Oliver Stone film on Hugo Chávez flops with Venezuelans
Oliver Stone's documentary 'South of the Border' grossed more in one weekend in the US than in nearly two weeks in Venezuela. Why has the sympathetic portrait of President Hugo Chávez fallen flat with Venezuelans?
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It's that it flopped in President Chávez's native Venezuela, perhaps the one country where it was most expected to do well.
Despite round-the-clock promotion on Venezuelan state television and government-subsidized screenings in the capital of Caracas, local moviegoers have largely stayed away. The film grossed only $18,601 on 20 screens in the 12 days after its June 4 debut, Variety magazine reported, citing Global Rentrak. Meanwhile, the Michael Jackson documentary "This Is It" grossed $2.1 million during its recent showing in Venezuela.
Mr. Stone, the Academy Award-winning director of "Platoon" and "Wall Street," has said his film aims to refute the demonization of Chávez and Latin America's other leftist leaders. It interviews Chávez at length, along with the heads of Argentina, Bolivia, Brazil, Cuba, Ecuador, and Paraguay. Stone's past documentaries include "Comandante" and "Looking for Fidel," both about former Cuban President Fidel Castro.
Stone sets the tone with clips from US television news reports calling Chávez a bigger threat to American security than Osama bin Laden. Refuting the angry, authoritarian Chávez portrayed in American media sound bites, the film shows a more human side to him and other leaders. Chávez at one point tours a corn processing plant, joking that it's a guise for producing WMDs. It's "a corn atomic bomb," he chuckles.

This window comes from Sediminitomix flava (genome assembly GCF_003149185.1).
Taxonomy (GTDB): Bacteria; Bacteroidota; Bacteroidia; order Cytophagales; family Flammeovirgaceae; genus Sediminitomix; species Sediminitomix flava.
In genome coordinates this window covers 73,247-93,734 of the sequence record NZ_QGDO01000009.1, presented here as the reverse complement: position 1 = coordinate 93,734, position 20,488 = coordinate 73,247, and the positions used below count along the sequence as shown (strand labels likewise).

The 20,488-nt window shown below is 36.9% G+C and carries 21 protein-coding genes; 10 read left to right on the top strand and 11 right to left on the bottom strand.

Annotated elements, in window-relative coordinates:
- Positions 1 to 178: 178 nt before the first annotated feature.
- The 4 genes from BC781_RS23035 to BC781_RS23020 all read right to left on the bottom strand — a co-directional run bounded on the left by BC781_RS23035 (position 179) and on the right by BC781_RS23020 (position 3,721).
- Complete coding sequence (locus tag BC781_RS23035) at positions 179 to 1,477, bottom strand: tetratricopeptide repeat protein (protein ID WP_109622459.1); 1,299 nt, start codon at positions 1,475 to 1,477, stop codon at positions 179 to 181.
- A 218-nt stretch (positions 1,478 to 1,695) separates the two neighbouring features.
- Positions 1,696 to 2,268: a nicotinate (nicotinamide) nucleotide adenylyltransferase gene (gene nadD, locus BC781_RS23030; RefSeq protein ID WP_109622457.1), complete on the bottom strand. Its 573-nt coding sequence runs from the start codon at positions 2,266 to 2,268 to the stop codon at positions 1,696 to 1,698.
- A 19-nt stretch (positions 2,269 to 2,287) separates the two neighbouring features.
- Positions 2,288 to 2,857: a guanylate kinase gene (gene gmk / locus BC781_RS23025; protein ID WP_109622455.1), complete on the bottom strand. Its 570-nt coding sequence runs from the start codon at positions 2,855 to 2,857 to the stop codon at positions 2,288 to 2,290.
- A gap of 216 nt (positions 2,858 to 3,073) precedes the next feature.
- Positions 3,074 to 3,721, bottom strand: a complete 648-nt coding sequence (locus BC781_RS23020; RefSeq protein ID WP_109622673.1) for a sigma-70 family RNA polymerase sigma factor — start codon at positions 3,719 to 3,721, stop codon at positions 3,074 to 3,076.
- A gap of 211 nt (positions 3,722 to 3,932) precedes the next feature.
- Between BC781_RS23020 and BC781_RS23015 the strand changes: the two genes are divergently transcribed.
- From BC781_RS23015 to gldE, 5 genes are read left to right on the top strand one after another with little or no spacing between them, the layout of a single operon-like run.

The film has grossed more than $40,000 in Argentina, $21,000 in Brazil, and more than $20,000 in one US theater in one weekend alone, according to Variety magazine.
Failure to address Chávez's faults
The film flopped in Venezuela, however, in part because of a local cultural tendency to reject excessive flattery, says Ricardo Sucre, a professor of political science at the Central University of Venezuela in Caracas. "The everyday Joe doesn't like that kissing up. In the Venezuelan context, excessive flattery generates rejection," he says.
Moreover, adds Professor Sucre, most Venezuelans see through the film's superficial portrait of their country. "It may be a fantastic story abroad but internally that story doesn't fit the Venezuelan reality," he says.
Steve Ellner, a political science professor at Venezuela's University of the East, says Stone humanizes Chávez and other heads of state but falls short on context and background.